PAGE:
Long-Haul Flight
December 13, 2003 8:24 PM   Subscribe

I'm approaching the longest flight of my life: From Los Angeles to Fiji.

I'm no stranger to intercontinental flights, but this is my first trip across the Pacific. How the heck do I bear it?
posted by o2b to Travel & Transportation (18 answers total) 2 users marked this as a favorite
 
Those little one ounce alcohol bottles. Works like a charm.
posted by Keyser Soze at 8:27 PM on December 13, 2003


I know I should (and will likely need to) sleep during the 15+ hour flight, but I am always highly unsuccessful in such endeavours. I'm 6' 4", 240lbs, and just can't get comfortable enough to sleep effectively, even if I get the exit row I ask for. Any thoughts? I read a lot normally, but in such a close environment, I can only read so long.

Anyone have any over the counter sleep aids they swear by?
posted by o2b at 8:27 PM on December 13, 2003


I've done 20-plus hour flights many times. It's not really that hard.

Contrary to Keyser Soze's advice, don't drink alcohol, whatever you do. On short flights, it's fine, but if after you start to sober up and dehydrate while still in the air, that's brutal. Also avoid caffeinated drinks, which are diuretic and will have a similar effect.

Getting on the plane tired and getting some sleep during the flight is a good idea, but try to time it so that you wake up at what would be a reasonable local-time awakening. I personally would advise against knockout drugs, but that's your call. When you arrive, make sure you spend time in the sun ASAP, to help reset your body clock.

If the flight isn't full, make nice with the flight attendants and see if you can move after takeoff, if necessary, so somewhere where there are two or three empty seats in a row. The exit row seat request is a good plan, too.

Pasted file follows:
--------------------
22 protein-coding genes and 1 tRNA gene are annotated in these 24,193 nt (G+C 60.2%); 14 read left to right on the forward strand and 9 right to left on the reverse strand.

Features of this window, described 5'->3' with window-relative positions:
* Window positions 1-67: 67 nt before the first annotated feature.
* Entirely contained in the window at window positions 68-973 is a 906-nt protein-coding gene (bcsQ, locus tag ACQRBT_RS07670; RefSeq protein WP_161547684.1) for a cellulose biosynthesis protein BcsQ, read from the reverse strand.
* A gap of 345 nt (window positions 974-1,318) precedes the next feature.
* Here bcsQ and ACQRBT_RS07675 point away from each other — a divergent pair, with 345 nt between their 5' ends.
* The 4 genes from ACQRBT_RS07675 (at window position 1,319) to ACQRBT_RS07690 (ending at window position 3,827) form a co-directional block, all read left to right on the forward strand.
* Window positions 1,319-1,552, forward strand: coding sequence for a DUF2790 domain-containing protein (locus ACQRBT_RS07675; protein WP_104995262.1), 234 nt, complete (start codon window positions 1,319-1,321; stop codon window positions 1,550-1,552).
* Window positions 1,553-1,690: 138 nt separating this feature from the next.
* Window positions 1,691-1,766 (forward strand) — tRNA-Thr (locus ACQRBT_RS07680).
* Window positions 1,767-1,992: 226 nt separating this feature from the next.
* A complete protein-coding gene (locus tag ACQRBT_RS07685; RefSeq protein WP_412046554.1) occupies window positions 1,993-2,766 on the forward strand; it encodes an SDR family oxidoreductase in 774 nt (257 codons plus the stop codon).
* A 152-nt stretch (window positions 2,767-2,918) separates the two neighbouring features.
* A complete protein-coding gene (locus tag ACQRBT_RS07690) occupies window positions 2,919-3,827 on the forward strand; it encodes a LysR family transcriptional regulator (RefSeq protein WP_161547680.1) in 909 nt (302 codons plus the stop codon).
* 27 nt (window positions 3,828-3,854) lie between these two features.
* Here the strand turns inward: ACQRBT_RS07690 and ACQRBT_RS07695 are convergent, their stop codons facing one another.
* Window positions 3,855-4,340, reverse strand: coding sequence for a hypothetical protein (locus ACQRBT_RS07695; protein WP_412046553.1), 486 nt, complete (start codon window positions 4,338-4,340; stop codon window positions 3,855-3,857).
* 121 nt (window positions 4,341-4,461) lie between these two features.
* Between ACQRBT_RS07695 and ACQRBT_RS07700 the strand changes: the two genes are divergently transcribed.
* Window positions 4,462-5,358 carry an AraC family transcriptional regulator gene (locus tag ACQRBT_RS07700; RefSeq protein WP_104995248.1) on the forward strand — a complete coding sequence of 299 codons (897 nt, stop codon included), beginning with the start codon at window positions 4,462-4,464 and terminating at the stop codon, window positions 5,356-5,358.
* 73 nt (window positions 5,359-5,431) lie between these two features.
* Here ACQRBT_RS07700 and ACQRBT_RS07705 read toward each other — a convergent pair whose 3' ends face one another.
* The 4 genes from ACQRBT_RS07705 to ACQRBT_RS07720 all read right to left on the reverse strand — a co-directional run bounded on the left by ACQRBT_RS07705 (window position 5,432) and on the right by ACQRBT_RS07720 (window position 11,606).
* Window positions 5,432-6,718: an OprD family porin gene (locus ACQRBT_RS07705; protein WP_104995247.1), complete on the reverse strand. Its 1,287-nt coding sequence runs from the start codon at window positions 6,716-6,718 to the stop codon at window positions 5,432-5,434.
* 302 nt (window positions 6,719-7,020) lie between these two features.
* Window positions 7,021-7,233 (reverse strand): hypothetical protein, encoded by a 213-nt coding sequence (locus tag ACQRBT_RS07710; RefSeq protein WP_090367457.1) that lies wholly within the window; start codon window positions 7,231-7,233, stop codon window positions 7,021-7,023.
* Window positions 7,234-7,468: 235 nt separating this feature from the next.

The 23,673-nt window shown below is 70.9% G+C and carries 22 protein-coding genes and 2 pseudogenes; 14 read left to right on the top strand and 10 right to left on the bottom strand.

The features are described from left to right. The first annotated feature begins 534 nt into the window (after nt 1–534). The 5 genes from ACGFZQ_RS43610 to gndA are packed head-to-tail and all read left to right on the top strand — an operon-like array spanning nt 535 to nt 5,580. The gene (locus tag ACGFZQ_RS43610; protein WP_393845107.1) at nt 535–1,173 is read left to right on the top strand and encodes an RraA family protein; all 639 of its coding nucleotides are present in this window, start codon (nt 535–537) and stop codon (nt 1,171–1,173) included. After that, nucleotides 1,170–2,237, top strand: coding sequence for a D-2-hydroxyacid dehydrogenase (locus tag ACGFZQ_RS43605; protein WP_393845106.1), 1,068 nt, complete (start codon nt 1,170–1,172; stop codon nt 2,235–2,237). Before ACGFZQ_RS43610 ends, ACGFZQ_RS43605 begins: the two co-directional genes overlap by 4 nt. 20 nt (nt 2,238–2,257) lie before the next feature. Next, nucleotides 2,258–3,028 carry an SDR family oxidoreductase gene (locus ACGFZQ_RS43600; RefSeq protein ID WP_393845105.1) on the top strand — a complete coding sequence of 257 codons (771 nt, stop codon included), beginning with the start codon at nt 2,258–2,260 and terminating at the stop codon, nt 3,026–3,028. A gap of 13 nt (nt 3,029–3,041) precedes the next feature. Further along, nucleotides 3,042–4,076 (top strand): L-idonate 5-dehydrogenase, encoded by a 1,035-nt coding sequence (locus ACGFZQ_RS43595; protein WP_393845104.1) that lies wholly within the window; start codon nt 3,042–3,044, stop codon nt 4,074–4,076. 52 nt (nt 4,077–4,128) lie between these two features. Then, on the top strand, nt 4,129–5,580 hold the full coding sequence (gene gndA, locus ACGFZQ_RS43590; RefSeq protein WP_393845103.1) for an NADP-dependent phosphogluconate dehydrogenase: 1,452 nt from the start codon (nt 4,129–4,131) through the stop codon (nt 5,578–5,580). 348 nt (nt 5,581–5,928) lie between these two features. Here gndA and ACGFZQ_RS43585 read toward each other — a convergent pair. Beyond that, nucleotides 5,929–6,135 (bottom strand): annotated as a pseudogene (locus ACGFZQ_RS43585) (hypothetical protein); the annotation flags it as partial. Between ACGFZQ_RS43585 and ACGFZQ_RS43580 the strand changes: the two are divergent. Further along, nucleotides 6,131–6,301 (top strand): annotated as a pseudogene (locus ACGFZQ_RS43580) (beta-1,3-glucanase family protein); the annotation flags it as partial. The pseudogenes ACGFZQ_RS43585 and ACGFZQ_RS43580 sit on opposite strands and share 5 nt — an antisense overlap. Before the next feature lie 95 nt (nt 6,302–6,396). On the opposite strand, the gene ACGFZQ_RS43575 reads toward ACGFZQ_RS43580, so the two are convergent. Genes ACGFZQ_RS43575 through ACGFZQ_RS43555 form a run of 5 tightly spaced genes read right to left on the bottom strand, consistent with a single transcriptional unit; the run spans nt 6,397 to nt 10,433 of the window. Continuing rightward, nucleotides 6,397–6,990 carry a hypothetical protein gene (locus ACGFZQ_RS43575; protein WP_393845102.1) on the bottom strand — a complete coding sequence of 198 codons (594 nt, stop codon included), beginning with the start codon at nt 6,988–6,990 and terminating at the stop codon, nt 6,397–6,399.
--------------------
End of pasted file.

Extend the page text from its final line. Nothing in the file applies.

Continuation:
Don't eat excessively. Abdominal gas from digestion can be uncomfortable at altitude.

When you're boarding, gank some of the magazines before the attendants come around to offer. Make sure you have a variety of light, short, reading material.

Get up and walk around frequently during the flight.


LA to Fiji's a doddle, though, really. Relax. ;-)
posted by stavrosthewonderchicken at 8:48 PM on December 13, 2003


If you have one, a Pocket PC (or similar) device might help -- preload with songs, music, games, etc. And extra battery (or two) if possible.
posted by davidmsc at 9:04 PM on December 13, 2003


Also, maybe pick up a phrase book and learn a little of the lingo on the plane : the occasional vinaka vaka levu goes a long way!
posted by stavrosthewonderchicken at 9:34 PM on December 13, 2003


To follow up on the wonderous poultry's advice, drink lots of water. If your flight is like the transatlantic ones I've been on, the flight attendants will offer a lot of bottled water: take it. Guzzle it. You'll feel much, much better if you stay as hydrated as humanly possible. And in addition to walking around and stretching regularly, try to avoid sitting with crossed legs or in other circulation-constricting positions. All the better to avoid a DVT problem.

And have fun! Fiji, whoo!
posted by Dreama at 10:02 PM on December 13, 2003


On long haul flights I bring:
some favorite snacks
reading material
bottles of water

Also, I try to get up every hour and do a series of stretching excercises to prevent every muscle in my body from aching. Benedryl works really well to make me sleepy ... otherwise bring an organic chemistry textbook... that also works like a charm